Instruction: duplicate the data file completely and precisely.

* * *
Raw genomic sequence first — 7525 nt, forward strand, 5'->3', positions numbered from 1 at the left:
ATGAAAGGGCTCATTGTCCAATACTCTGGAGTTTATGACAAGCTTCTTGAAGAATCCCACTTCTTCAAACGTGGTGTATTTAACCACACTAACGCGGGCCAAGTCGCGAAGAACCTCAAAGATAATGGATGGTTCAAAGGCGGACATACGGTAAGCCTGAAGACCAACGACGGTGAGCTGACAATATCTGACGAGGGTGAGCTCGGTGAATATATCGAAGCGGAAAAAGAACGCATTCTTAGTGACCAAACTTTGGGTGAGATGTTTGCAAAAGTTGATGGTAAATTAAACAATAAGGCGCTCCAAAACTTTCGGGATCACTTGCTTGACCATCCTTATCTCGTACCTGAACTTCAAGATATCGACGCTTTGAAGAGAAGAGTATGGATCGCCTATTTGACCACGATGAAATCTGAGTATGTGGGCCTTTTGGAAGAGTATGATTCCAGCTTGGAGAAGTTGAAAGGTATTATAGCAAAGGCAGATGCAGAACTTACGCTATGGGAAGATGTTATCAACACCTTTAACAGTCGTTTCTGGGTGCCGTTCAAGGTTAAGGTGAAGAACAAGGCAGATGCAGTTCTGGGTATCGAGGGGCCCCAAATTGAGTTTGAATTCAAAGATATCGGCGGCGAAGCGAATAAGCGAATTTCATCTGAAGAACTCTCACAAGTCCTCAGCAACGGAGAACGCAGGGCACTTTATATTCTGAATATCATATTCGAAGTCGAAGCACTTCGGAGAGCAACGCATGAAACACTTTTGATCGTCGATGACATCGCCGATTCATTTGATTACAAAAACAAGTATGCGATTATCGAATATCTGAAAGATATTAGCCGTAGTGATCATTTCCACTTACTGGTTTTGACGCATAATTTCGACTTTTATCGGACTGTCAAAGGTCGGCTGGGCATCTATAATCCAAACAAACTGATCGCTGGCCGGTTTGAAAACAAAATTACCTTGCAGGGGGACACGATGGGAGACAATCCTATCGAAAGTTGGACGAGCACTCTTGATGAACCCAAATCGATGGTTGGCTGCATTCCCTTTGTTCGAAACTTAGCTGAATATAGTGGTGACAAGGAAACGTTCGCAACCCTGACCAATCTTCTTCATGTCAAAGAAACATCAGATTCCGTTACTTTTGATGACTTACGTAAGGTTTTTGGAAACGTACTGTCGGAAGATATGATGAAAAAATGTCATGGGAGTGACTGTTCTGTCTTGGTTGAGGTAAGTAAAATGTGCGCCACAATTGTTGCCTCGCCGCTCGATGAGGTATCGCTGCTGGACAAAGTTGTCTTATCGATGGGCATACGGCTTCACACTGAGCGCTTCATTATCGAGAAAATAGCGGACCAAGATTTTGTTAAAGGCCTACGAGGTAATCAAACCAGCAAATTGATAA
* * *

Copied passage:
Raw genomic sequence first — 7525 nt, forward strand, 5'->3', positions numbered from 1 at the left:
ATGAAAGGGCTCATTGTCCAATACTCTGGAGTTTATGACAAGCTTCTTGAAGAATCCCACTTCTTCAAACGTGGTGTATTTAACCACACTAACGCGGGCCAAGTCGCGAAGAACCTCAAAGATAATGGATGGTTCAAAGGCGGACATACGGTAAGCCTGAAGACCAACGACGGTGAGCTGACAATATCTGACGAGGGTGAGCTCGGTGAATATATCGAAGCGGAAAAAGAACGCATTCTTAGTGACCAAACTTTGGGTGAGATGTTTGCAAAAGTTGATGGTAAATTAAACAATAAGGCGCTCCAAAACTTTCGGGATCACTTGCTTGACCATCCTTATCTCGTACCTGAACTTCAAGATATCGACGCTTTGAAGAGAAGAGTATGGATCGCCTATTTGACCACGATGAAATCTGAGTATGTGGGCCTTTTGGAAGAGTATGATTCCAGCTTGGAGAAGTTGAAAGGTATTATAGCAAAGGCAGATGCAGAACTTACGCTATGGGAAGATGTTATCAACACCTTTAACAGTCGTTTCTGGGTGCCGTTCAAGGTTAAGGTGAAGAACAAGGCAGATGCAGTTCTGGGTATCGAGGGGCCCCAAATTGAGTTTGAATTCAAAGATATCGGCGGCGAAGCGAATAAGCGAATTTCATCTGAAGAACTCTCACAAGTCCTCAGCAACGGAGAACGCAGGGCACTTTATATTCTGAATATCATATTCGAAGTCGAAGCACTTCGGAGAGCAACGCATGAAACACTTTTGATCGTCGATGACATCGCCGATTCATTTGATTACAAAAACAAGTATGCGATTATCGAATATCTGAAAGATATTAGCCGTAGTGATCATTTCCACTTACTGGTTTTGACGCATAATTTCGACTTTTATCGGACTGTCAAAGGTCGGCTGGGCATCTATAATCCAAACAAACTGATCGCTGGCCGGTTTGAAAACAAAATTACCTTGCAGGGGGACACGATGGGAGACAATCCTATCGAAAGTTGGACGAGCACTCTTGATGAACCCAAATCGATGGTTGGCTGCATTCCCTTTGTTCGAAACTTAGCTGAATATAGTGGTGACAAGGAAACGTTCGCAACCCTGACCAATCTTCTTCATGTCAAAGAAACATCAGATTCCGTTACTTTTGATGACTTACGTAAGGTTTTTGGAAACGTACTGTCGGAAGATATGATGAAAAAATGTCATGGGAGTGACTGTTCTGTCTTGGTTGAGGTAAGTAAAATGTGCGCCACAATTGTTGCCTCGCCGCTCGATGAGGTATCGCTGCTGGACAAAGTTGTCTTATCGATGGGCATACGGCTTCACACTGAGCGCTTCATTATCGAGAAAATAGCGGACCAAGATTTTGTTAAAGGCCTACGAGGTAATCAAACCAGCAAATTGATAA